Dixie Peach: Auf Brüderschaft

Cooler than the other side of the pillow.

Wednesday, December 28, 2005

Auf Brüderschaft

On yesterday's entry I made the comment that not everyone you're friendly with in Germany is someone you call a friend. You can see the person often, work with him, live next door to him, even see him on social occasions but bestowing the title of "friend" to someone isn't as common as one may be used to in another country.

This isn't to say that Germans aren't friendly or don't make friends easily. My MIL is an example of this. She can and will talk to anyone. Get in a taxi with her and within three minutes she'll have a lively conversation started with the driver. She's lived in her new apartment for a little less than three weeks and she already knows a good portion of her neighbors. It's very seldom that I can be with her in the city shopping that she doesn't run into someone she knows and it doesn't surprise me when it's someone she first met forty years ago and hasn't seen them in thirty - she still remembers them and they remember her.

But with all that she has maybe three or four people she calls friends. The rest? She would refer to them as her neighbor or a former co-worker or simply an acquaintence. Unlike in English, calling someone an acquaintence doesn't mean that you know them only in passing. While it does cover that event, an acquaintence also covers those who you know well but don't share that close bond that ties you to them for life. To be called "friend" by a German takes it to another level - a level that says this relationship is for life and that there's a loyalty there that doesn't apply to acquaintences.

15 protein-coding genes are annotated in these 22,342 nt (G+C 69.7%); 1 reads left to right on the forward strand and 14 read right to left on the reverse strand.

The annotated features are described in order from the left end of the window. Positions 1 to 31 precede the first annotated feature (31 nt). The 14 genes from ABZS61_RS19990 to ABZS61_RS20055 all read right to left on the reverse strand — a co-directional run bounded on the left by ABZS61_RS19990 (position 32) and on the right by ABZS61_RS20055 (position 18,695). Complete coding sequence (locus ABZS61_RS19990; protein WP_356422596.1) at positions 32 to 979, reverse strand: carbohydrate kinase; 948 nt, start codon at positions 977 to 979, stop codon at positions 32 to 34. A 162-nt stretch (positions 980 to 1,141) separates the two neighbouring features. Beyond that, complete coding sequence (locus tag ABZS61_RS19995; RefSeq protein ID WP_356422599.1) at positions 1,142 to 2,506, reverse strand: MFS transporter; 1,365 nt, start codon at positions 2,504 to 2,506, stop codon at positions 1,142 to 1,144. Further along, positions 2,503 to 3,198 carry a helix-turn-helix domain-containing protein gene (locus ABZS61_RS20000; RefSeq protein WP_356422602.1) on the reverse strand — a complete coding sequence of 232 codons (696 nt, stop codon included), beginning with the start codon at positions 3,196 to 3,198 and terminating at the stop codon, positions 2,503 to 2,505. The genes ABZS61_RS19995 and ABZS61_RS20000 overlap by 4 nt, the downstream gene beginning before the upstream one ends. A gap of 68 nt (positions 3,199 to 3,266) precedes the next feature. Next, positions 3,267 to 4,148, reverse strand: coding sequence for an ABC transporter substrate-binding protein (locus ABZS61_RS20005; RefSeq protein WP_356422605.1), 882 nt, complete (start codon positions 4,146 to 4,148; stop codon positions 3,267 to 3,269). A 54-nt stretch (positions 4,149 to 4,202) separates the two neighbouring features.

Changing from acquaintence status to friend status in Germany used to be a serious matter - so serious that it demanded a ritual - the Brüderschaft trinken - literally, the brotherhood drink. The people involved would decided that their relationship was one of actual friendship and one or the other would suggest that they drink on it. A drink is poured, the two link arms and each would say "My name is____.", drink, perhaps exchange a peck and that was it - you're friends for life. Of course this was common back in the day when you didn't call anyone by their first name ever unless you were invited to by this little ritual. Now it's not so serious. Often times the Brüderschaft trinken is only done when everyone is drunk and being silly and you feel uninhibited enough to profess your loyal friendship to your buddy.

Else, how do you know that the person you hang out with is your friend and not just an acquaintence? It's a little like love - you just know it. Often times when it's a person you see often, you're very involved in each other's lives, and they're someone you'd call if you opened the trunk of your car, found a dead body in it and didn't know how it got there. If they'd bring over a shovel and didn't ask questions, they're someone you'd call "friend".

And after all that you're definitely going to need the Brüderschaft trinken. A lot of them.


Blogger Marshamlow said...

Thanks so much for sharing the German culture with us. I find it facinating.

12:44 AM  
Anonymous Anonymous said...

My reaction exactly. That's so cool...

4:56 AM  
Anonymous Anonymous said...

Miss Dixie you really are a peach :D

That is so facinating how formal this culture really is. I'm reminded every day of course but I never knew it was THIS formal.

I'm really quite general and loose with the term friendship. I mean there are levels of friendship just not so set.

Like, work friend, friend friend, best friend, family friend and so on.

Ok enough blah blah from me- back to packing!

9:08 AM  

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